It is difficult to overstate the problems now facing public employee pension plans in American cities and states.
More than 80 percent of government workers are covered by defined-benefit programs that guarantee retirement income based on years of service and salaries at the ends of careers. I have read estimates that public pensions average 87 percent of final years' salaries, which sounds high to me but may be true. In any event, when government workers retire, usually at younger ages than workers in the private sector, they receive guaranteed pensions and health care benefits for life.
The situation is very different for private-sector workers. The number of companies offering defined-benefit retirement plans has plummeted since the 1980s. According to the Bureau of Labor Statistics, by early 2013, only 18 percent of US workers had such plans.
There are several reasons for the disparity. One was the federal enactment of programs like IRAs, Keoughs and 401k plans that encouraged workers to set aside money for their own retirements and allowed companies to substitute 401k matches for full-out pension programs.
Another was the decline of manufacturing in the country and, with it, union employment contracts with negotiated retirement benefits.
Third was the change in employment patterns. People now change jobs and careers frequently. Even if companies offered retirement benefits, few workers would put in the 30 years it took to get the gold watch and pension. And many companies would be sold, relocated or go out of business during the same time period.
None of these changes occurred in public employment.
Nationwide, it has been estimated that cities and states have underfunded their defined-benefit employee retirement plans by as much as $4 trillion.
|A public union protest in Trenton this spring|
Every New Jersey governor and legislature for the last 20 years has acted to undermine the stability of the state's pension commitments. Some of the early missteps:
-- In 1992, as stock markets rose, the valuation of pension funds was switched from book value to market values, making the funds appear to be 125 percent funded instead of the previous 100 percent. The state also adopted a more optimistic assumption -- that invested assets would return 8.75 percent annually instead of the previously assumed 7 percent. Accordingly, contributions were cut by $1.5 billion over two years.
-- In 1994, the state stopped pre-funding retiree medical care and drew down previously accumulated assets to pay current claims. It also gave itself 34 years to bring contributions back to necessary levels, cutting funding another $1.5 billion over two more years.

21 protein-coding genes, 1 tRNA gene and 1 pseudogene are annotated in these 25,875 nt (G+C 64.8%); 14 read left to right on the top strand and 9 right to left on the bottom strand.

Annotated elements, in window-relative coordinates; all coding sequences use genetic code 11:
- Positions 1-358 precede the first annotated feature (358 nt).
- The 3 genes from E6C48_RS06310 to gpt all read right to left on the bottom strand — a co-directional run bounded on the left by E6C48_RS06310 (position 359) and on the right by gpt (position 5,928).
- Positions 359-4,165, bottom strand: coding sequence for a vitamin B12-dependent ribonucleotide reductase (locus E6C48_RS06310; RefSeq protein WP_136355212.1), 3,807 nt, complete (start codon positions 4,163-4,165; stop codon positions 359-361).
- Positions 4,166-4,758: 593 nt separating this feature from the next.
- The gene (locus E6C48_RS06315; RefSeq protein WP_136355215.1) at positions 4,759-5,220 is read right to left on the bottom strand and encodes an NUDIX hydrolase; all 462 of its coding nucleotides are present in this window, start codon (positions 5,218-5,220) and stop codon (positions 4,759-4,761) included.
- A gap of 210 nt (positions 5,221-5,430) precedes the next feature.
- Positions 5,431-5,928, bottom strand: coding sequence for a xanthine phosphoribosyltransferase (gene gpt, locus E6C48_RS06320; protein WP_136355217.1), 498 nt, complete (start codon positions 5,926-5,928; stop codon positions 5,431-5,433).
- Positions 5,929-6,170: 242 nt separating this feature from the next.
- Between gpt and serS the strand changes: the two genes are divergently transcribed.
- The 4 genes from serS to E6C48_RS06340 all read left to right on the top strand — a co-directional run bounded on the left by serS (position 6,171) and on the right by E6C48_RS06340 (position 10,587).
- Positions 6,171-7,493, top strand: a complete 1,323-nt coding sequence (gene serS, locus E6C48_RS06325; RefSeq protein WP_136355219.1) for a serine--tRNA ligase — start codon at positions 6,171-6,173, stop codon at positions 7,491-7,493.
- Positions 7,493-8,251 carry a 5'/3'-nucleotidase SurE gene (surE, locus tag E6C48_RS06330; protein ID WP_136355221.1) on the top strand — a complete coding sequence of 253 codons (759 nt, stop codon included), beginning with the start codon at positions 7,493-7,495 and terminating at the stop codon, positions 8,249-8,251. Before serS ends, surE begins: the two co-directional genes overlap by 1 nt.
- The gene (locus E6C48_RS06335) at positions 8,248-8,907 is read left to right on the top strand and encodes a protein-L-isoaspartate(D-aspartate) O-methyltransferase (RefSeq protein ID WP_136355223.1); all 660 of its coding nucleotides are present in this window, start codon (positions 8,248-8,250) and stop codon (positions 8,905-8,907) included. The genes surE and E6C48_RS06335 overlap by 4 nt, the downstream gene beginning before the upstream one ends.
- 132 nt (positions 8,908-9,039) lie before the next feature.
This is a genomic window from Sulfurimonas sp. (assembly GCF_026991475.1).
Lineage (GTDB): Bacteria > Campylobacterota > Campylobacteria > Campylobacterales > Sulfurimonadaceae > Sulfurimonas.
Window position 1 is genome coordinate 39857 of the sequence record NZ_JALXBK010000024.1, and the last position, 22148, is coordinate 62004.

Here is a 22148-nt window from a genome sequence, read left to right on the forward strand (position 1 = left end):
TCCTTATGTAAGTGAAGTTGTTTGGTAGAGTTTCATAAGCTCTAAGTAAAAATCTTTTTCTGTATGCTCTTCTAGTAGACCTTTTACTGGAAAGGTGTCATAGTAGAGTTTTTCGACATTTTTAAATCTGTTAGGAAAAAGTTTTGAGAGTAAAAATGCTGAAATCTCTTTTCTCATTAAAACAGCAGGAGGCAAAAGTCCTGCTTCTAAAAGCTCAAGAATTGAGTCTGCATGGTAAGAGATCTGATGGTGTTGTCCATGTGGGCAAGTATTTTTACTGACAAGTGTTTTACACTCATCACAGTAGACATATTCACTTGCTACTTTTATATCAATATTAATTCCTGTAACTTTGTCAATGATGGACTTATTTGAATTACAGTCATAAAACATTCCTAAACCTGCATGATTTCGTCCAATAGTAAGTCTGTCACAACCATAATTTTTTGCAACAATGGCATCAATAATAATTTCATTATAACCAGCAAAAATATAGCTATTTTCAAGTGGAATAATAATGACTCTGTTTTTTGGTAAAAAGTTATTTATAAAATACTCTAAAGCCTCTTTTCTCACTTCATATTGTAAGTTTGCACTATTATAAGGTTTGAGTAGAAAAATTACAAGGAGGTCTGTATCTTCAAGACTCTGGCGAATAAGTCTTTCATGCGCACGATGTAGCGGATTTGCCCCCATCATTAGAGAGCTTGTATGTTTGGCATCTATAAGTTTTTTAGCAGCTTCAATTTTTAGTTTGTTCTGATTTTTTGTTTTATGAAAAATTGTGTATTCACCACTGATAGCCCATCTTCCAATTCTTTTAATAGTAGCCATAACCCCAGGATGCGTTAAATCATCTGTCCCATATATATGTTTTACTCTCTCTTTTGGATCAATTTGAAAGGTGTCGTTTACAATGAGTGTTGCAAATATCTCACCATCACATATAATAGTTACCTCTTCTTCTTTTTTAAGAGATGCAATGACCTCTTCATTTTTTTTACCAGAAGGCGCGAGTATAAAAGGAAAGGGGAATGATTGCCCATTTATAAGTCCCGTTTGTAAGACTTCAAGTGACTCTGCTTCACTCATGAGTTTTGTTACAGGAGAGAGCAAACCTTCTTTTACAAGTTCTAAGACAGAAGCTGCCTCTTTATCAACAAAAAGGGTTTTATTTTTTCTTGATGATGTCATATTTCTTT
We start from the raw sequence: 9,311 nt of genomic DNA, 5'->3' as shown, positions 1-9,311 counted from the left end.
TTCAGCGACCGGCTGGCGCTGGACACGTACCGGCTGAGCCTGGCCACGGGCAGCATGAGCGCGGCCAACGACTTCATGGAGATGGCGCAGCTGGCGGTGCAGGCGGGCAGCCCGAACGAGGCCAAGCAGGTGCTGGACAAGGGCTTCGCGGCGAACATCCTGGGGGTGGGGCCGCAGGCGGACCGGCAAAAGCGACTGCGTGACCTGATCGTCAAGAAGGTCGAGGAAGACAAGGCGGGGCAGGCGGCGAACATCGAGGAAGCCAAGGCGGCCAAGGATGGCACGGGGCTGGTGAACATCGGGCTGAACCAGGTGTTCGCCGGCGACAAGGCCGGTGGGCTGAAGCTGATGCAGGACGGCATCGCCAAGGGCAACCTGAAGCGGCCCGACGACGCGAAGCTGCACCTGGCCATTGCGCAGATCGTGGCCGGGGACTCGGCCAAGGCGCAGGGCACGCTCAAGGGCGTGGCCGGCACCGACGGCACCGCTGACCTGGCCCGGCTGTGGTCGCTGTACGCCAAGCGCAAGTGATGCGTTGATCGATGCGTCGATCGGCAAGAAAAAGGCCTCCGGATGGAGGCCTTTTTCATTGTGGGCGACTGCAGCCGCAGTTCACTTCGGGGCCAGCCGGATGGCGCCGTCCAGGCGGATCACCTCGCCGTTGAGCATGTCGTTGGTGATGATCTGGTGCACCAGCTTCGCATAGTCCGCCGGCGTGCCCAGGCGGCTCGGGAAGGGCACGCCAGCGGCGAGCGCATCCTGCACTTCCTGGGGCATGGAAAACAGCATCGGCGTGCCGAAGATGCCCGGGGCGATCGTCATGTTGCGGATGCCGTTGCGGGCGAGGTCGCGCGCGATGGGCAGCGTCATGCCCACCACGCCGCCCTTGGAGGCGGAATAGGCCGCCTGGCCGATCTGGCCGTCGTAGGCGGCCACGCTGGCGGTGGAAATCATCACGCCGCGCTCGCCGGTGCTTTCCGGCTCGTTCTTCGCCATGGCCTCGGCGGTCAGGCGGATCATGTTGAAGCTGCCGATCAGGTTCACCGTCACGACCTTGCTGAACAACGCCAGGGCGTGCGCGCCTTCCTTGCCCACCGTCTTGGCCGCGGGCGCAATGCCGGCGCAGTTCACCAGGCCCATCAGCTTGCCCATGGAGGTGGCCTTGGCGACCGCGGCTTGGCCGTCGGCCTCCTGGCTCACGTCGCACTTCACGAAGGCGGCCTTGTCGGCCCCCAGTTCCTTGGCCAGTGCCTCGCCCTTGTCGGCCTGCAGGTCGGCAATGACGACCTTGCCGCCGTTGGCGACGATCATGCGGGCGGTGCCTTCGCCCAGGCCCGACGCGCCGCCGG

-- In 1997, the state issued bonds to fund its pension contributions, effectively funding one year's obligations with future annual commitments starting at $90 million and rising to $550 million.
-- In 2001, the governor and legislature unilaterally increased benefits for past and future retirees by 9.12 percent. This was done without collective bargaining and with no real planning. Its apparent purpose was to curry votes and campaign contributions from public employee unions.
Since 1997, no year's pension allocation has approached the level needed to cover promised payouts. From 2001 to 2005, virtually no money was paid into the retirement system at all.
As the funding failures stacked up, actuaries raised their recommended annual allocations: In 1998, the amount was about $480 million; this year it's almost $4 billion.
The usual political procedure has been to underfund the obligations in a given year while promising bigger contributions in subsequent years as the New Jersey economy grows and tax receipts go up.
Unfortunately, the economy never grows enough.
Then, when the economy fails to grow, another new future commitment is made and then abandoned with new promises for greater funding in coming years. This is what is known as "kicking the can down the road."
The current governor, Chris Christie, committed himself and followed through on making the highest (but not nearly high enough) public pension allocations since the 2008 recession. Now, though, he has backtracked because -- surprise! -- this year's tax collections were lower than expected.
For the coming year, Christie proposes to allocate $681 million, enough to cover the year's payouts, but not the rest of the pledged $2.25 billion to rebuild the funds.
(Remember, the actuaries are now recommending annual payments approaching $4 billion. Next year's state budget is about $34 billion.)
Democrats have countered with proposals to raise $1 billion with increased taxes on high earners and businesses and to cut the state budget by $200 million. Christie has vowed to veto any tax bills.
Meanwhile, retired public employees seem to be winning their court case demanding reinstatement of cost-of-living adjustments to their benefits. (In 2011, the state ceased COLA adjustments, promising to resume them when the state's pension investments covered 80 percent of anticipated costs.) Even with low inflation and interest rates, it is estimated that COLAs would cost $250 million a year.
None of these groups has the faintest idea what to do in the next fiscal year, when New Jersey is supposed to budget even more for public employee pensions.
The result of all this is that New Jersey's state pension programs are now 57 percent funded with $50 billion in outstanding unfunded liabilities.
New Jersey is a high-tax state, like California and New York but without the nice weather or a world-class city. In recent years, two people have moved out of the state for every one who has moved in.
The state economy is growing more slowly than other states', and nobody seems to have a good idea for improving the situation. Increasing taxes won't help, but neither will cutting funding for education, road maintenance or the highway patrol.
It's a big, big mess.
Later: Can anything be done?